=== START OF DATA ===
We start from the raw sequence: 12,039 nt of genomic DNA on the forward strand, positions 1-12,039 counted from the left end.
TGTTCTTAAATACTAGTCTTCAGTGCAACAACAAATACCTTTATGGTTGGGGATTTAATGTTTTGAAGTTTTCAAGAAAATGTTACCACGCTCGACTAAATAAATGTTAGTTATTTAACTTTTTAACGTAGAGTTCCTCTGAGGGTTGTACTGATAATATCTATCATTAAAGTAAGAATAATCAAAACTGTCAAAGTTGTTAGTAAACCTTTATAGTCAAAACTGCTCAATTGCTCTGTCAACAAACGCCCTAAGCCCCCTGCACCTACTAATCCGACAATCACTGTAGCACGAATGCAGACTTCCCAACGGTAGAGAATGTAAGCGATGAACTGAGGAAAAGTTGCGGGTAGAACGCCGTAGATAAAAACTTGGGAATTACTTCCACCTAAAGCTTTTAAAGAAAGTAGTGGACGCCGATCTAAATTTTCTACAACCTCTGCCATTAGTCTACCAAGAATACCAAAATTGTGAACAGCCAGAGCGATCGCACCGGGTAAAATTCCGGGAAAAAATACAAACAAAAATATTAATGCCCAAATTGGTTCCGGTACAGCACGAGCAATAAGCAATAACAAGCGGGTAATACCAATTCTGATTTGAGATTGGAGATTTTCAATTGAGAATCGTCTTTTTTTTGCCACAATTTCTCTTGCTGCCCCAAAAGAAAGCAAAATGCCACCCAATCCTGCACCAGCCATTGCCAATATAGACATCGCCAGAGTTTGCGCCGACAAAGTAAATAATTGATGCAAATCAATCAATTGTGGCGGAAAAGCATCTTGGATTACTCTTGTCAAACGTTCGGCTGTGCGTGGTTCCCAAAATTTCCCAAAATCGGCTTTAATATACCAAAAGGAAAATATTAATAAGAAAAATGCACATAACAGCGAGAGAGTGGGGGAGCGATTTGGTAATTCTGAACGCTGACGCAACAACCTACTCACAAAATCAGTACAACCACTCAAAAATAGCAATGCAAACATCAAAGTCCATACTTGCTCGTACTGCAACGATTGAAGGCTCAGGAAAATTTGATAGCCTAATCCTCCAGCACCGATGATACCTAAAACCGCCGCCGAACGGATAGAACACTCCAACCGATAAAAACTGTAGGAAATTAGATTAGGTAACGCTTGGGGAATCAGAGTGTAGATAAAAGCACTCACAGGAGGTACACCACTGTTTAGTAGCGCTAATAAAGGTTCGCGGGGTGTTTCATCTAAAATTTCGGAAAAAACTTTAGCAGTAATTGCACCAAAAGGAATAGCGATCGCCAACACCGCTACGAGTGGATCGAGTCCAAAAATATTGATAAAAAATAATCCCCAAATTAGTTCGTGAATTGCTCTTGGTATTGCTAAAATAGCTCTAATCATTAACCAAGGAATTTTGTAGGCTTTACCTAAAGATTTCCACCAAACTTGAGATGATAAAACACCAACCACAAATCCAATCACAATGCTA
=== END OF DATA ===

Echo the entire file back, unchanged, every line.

We start from the raw sequence: 12,039 nt of genomic DNA on the forward strand, positions 1-12,039 counted from the left end.
TGTTCTTAAATACTAGTCTTCAGTGCAACAACAAATACCTTTATGGTTGGGGATTTAATGTTTTGAAGTTTTCAAGAAAATGTTACCACGCTCGACTAAATAAATGTTAGTTATTTAACTTTTTAACGTAGAGTTCCTCTGAGGGTTGTACTGATAATATCTATCATTAAAGTAAGAATAATCAAAACTGTCAAAGTTGTTAGTAAACCTTTATAGTCAAAACTGCTCAATTGCTCTGTCAACAAACGCCCTAAGCCCCCTGCACCTACTAATCCGACAATCACTGTAGCACGAATGCAGACTTCCCAACGGTAGAGAATGTAAGCGATGAACTGAGGAAAAGTTGCGGGTAGAACGCCGTAGATAAAAACTTGGGAATTACTTCCACCTAAAGCTTTTAAAGAAAGTAGTGGACGCCGATCTAAATTTTCTACAACCTCTGCCATTAGTCTACCAAGAATACCAAAATTGTGAACAGCCAGAGCGATCGCACCGGGTAAAATTCCGGGAAAAAATACAAACAAAAATATTAATGCCCAAATTGGTTCCGGTACAGCACGAGCAATAAGCAATAACAAGCGGGTAATACCAATTCTGATTTGAGATTGGAGATTTTCAATTGAGAATCGTCTTTTTTTTGCCACAATTTCTCTTGCTGCCCCAAAAGAAAGCAAAATGCCACCCAATCCTGCACCAGCCATTGCCAATATAGACATCGCCAGAGTTTGCGCCGACAAAGTAAATAATTGATGCAAATCAATCAATTGTGGCGGAAAAGCATCTTGGATTACTCTTGTCAAACGTTCGGCTGTGCGTGGTTCCCAAAATTTCCCAAAATCGGCTTTAATATACCAAAAGGAAAATATTAATAAGAAAAATGCACATAACAGCGAGAGAGTGGGGGAGCGATTTGGTAATTCTGAACGCTGACGCAACAACCTACTCACAAAATCAGTACAACCACTCAAAAATAGCAATGCAAACATCAAAGTCCATACTTGCTCGTACTGCAACGATTGAAGGCTCAGGAAAATTTGATAGCCTAATCCTCCAGCACCGATGATACCTAAAACCGCCGCCGAACGGATAGAACACTCCAACCGATAAAAACTGTAGGAAATTAGATTAGGTAACGCTTGGGGAATCAGAGTGTAGATAAAAGCACTCACAGGAGGTACACCACTGTTTAGTAGCGCTAATAAAGGTTCGCGGGGTGTTTCATCTAAAATTTCGGAAAAAACTTTAGCAGTAATTGCACCAAAAGGAATAGCGATCGCCAACACCGCTACGAGTGGATCGAGTCCAAAAATATTGATAAAAAATAATCCCCAAATTAGTTCGTGAATTGCTCTTGGTATTGCTAAAATAGCTCTAATCATTAACCAAGGAATTTTGTAGGCTTTACCTAAAGATTTCCACCAAACTTGAGATGATAAAACACCAACCACAAATCCAATCACAATGCTA